- 30 Nov 2020
Heat pumps will be a strategically vital technology to deliver low carbon heat in buildings as part of the Scottish Government’s statutory target to meet net zero emissions by 2045. Heat pumps have been strongly advocated by the Committee on Climate Change as a “low regret” option for buildings in off-gas rural areas alongside up to 10 million homes on the gas grid in the UK transitioning to heat pumps and hybrid heat pumps by 2035.
In the context of the green economic recovery, it is essential that we transition towards net zero in a way that maximises employment opportunities and value to the Scottish economy. Decarbonised heat is an essential part of the net zero pathway and, whilst we recognise that there is a range of relevant technologies and the Scottish Government’s forthcoming Heat in Buildings Strategy will provide further detail on the breadth of technologies required, heat pumps will play a key role. The deployment of heat pump technologies goes hand in glove with ‘fabric first’ improvements to building energy efficiency and an initial focus in these areas is useful given the scale of deployment challenge and their role in “low-regret” areas.
The challenge of rapidly scaling up heat pump deployment is complex and far reaching with impacts on a range of issues including fuel poverty, consumers, place, skills, supply chain, manufacturing, infrastructure and finance. There is work already ongoing across these areas by industry, researchers and governments. However, given the breadth of these challenges, the Scottish Government has brought together a group of experts to provide recommendations on the potential scope and content of a heat pump sector deal.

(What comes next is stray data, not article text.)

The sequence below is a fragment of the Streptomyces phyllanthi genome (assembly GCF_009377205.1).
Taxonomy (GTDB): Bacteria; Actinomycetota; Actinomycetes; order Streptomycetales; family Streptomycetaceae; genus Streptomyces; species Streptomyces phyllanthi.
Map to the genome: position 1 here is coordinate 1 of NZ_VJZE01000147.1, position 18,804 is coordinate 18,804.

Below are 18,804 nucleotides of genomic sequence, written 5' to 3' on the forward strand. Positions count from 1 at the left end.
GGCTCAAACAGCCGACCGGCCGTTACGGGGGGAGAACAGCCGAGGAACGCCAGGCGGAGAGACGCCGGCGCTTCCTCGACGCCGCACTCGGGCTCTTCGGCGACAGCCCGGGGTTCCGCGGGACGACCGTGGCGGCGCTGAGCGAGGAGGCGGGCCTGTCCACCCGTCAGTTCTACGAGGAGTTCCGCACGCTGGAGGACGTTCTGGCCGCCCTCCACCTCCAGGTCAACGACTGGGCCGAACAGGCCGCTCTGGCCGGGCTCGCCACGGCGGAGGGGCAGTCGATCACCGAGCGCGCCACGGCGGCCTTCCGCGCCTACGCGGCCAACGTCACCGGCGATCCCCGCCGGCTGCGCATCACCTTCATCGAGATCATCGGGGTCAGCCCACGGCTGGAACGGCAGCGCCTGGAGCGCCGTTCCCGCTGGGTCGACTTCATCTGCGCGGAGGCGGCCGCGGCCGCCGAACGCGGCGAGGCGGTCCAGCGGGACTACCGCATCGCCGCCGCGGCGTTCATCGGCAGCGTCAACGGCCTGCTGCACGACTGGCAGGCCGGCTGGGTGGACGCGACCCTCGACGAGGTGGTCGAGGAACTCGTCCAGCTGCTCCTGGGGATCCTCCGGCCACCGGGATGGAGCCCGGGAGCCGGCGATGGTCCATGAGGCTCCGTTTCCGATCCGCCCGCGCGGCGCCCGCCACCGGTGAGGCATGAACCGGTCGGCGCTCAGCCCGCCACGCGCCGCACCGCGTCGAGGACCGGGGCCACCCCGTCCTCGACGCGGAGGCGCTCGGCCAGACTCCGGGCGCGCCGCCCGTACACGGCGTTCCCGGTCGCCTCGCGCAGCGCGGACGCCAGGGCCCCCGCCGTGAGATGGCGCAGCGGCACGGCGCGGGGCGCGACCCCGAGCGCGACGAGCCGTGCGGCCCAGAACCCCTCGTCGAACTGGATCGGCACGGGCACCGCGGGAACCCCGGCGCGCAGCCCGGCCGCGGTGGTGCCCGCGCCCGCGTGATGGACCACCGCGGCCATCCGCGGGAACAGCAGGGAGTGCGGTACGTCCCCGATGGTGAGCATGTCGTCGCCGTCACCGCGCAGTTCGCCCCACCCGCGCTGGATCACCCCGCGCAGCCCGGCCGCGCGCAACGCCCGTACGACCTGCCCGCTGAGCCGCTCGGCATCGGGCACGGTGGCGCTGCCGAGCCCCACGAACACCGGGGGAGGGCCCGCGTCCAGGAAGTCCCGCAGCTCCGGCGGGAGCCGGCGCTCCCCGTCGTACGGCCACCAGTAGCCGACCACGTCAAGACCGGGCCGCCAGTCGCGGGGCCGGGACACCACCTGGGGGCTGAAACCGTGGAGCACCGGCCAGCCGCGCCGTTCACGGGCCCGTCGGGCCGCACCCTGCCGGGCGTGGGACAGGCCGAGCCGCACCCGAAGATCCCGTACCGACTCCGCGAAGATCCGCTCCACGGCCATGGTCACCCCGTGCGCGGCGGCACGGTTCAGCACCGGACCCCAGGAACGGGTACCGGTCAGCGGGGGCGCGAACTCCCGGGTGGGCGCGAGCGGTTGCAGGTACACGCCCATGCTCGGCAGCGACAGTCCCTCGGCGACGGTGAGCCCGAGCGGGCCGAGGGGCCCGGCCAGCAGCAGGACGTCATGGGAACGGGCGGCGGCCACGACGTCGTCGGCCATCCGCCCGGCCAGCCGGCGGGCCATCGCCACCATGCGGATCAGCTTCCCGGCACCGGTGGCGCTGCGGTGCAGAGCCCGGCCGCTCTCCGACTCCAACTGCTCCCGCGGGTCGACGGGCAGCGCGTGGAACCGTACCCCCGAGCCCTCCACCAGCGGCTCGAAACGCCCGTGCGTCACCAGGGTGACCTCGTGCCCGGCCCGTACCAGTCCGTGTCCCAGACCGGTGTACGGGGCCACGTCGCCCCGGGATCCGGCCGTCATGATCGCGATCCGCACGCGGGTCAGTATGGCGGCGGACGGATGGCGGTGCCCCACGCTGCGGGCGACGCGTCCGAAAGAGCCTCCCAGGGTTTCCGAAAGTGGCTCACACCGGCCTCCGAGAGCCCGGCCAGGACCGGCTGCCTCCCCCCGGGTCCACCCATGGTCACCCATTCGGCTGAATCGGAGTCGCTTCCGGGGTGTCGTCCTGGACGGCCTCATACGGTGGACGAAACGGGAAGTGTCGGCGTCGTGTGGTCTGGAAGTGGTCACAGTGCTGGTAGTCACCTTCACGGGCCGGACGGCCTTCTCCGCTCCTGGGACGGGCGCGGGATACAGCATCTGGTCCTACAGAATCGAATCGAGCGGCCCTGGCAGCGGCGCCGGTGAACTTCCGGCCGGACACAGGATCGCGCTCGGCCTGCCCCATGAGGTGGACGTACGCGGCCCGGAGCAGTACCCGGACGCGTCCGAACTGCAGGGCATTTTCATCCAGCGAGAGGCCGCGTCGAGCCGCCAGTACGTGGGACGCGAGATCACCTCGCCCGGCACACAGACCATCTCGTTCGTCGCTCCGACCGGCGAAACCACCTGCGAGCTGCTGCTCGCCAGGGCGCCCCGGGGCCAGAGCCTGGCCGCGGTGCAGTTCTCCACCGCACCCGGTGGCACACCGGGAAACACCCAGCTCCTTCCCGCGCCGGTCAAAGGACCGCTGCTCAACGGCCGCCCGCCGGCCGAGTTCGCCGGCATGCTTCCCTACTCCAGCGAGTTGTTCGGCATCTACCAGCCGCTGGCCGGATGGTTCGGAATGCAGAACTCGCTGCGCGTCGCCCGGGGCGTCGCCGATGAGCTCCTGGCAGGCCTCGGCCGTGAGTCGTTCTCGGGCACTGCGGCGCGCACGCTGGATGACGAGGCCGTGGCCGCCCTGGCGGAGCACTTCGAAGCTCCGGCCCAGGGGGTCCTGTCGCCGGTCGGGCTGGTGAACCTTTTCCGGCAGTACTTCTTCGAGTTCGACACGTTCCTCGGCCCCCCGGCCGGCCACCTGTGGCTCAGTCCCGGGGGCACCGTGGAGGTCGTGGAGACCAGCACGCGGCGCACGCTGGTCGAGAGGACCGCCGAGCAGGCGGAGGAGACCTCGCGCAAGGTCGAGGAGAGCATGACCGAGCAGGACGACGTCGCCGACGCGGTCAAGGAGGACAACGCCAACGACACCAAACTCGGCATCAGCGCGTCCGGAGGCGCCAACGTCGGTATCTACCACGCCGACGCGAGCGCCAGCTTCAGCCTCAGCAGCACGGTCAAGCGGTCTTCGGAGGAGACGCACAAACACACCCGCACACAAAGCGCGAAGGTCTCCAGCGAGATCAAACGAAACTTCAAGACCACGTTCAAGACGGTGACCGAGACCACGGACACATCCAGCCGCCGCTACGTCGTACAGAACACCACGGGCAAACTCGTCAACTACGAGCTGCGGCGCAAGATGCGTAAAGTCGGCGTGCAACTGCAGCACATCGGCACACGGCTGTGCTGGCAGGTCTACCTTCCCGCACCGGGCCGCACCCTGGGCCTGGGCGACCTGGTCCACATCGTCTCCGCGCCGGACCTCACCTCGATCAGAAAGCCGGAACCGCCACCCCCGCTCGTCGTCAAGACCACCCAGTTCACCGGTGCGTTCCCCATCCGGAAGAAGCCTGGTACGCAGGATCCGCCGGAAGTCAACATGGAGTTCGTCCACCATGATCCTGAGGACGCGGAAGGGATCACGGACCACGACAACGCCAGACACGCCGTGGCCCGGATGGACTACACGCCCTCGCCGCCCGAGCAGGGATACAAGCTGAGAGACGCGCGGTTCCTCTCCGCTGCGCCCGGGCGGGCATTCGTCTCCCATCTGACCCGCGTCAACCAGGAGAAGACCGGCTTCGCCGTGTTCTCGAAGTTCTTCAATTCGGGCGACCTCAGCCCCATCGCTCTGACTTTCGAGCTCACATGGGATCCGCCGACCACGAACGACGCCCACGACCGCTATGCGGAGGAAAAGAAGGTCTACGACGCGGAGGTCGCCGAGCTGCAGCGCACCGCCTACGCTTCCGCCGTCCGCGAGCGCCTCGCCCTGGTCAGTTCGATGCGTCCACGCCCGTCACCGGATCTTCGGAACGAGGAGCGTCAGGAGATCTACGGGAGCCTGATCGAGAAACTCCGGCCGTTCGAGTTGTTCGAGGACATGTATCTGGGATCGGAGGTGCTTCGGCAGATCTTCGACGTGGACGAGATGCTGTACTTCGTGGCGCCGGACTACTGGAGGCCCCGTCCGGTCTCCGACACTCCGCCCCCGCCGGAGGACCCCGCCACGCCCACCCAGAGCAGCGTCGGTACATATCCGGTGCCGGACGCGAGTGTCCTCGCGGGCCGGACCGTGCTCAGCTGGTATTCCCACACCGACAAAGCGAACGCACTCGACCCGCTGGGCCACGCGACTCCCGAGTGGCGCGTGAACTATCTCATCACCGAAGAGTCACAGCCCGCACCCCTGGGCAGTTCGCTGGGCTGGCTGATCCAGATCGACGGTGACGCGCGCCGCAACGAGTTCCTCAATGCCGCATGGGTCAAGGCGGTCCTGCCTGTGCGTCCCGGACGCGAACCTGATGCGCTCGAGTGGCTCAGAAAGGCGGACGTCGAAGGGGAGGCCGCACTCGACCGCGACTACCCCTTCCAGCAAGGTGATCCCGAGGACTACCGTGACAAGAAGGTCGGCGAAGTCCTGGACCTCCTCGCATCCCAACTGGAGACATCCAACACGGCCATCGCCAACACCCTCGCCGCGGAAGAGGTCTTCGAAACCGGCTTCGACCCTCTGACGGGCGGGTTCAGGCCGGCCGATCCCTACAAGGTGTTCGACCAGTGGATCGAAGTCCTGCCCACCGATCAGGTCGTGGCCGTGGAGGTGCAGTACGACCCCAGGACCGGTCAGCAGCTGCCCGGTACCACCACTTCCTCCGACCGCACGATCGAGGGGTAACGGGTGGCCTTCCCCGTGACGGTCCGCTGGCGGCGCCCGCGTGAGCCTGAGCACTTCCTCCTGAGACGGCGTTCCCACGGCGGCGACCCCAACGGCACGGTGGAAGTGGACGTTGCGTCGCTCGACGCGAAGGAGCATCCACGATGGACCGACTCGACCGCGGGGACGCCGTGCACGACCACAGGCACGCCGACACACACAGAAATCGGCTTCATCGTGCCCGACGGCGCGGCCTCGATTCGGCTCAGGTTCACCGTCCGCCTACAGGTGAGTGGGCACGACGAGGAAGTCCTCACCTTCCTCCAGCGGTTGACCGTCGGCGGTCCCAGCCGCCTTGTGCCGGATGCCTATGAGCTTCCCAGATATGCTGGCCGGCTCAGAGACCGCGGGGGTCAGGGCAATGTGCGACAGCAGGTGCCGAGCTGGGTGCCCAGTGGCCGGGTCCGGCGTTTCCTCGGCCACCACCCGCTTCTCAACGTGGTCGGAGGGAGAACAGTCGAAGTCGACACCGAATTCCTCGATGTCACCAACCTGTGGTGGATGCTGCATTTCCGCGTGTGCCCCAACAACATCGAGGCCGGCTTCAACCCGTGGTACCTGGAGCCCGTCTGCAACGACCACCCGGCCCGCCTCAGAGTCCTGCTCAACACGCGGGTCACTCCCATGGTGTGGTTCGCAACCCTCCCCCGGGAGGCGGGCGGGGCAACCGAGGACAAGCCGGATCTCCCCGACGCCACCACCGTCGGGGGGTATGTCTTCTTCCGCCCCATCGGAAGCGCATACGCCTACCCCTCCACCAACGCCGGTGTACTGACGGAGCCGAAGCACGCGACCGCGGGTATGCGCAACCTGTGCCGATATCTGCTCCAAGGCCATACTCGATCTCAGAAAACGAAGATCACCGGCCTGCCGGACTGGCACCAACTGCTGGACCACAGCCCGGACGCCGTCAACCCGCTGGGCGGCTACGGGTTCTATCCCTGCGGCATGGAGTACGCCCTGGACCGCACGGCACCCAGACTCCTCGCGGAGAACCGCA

Remit of Group
The group will provide a series of recommendations to Scottish Ministers on the potential scope of a Heat Pump Sector Deal. These recommendations will be focused on sector-specific issues, creating opportunities to boost deployment, employment, innovation and skills. The group will consider challenges across all forms of heat pump technology, including large scale heat pumps and district heating. Recommendations will consider:
- actions that Scottish Ministers can take to support the heat pump sector within their devolved competency
- complementary actions that the heat pump industry and wider stakeholders should take forward with the support of the Scottish Government
- actions that Scottish Ministers should call upon the UK Government to take forwards
The Scottish Government propose that the group will work to deliver the following objectives. These objectives will be discussed and agreed at the first meeting of the group in October 2020:
Recommend a clear pathway for scaling up heat pump deployment over the next five years across domestic and non-domestic heating, considering;
- evidence for meeting Scotland’s 2045 net-zero emissions target
- the forthcoming Scottish Government Heat in Buildings Strategy
- Scottish heat pump sector deployment capacity and capability
- existing incentives and support mechanisms (including SG support through national programmes)
- the benefits, costs and challenges of integrating heat pumps into electricity networks
- the non-financial barriers to heat pump deployment
Consider options for how best to transition support for the sector away from government subsidy in the longer term, making recommendations for actions the Government need to take in this area.
Review the sector skills base and existing capacity and provide recommendations on how to support a sustainable increase incapacity across the heat pump supply chain to support deployment.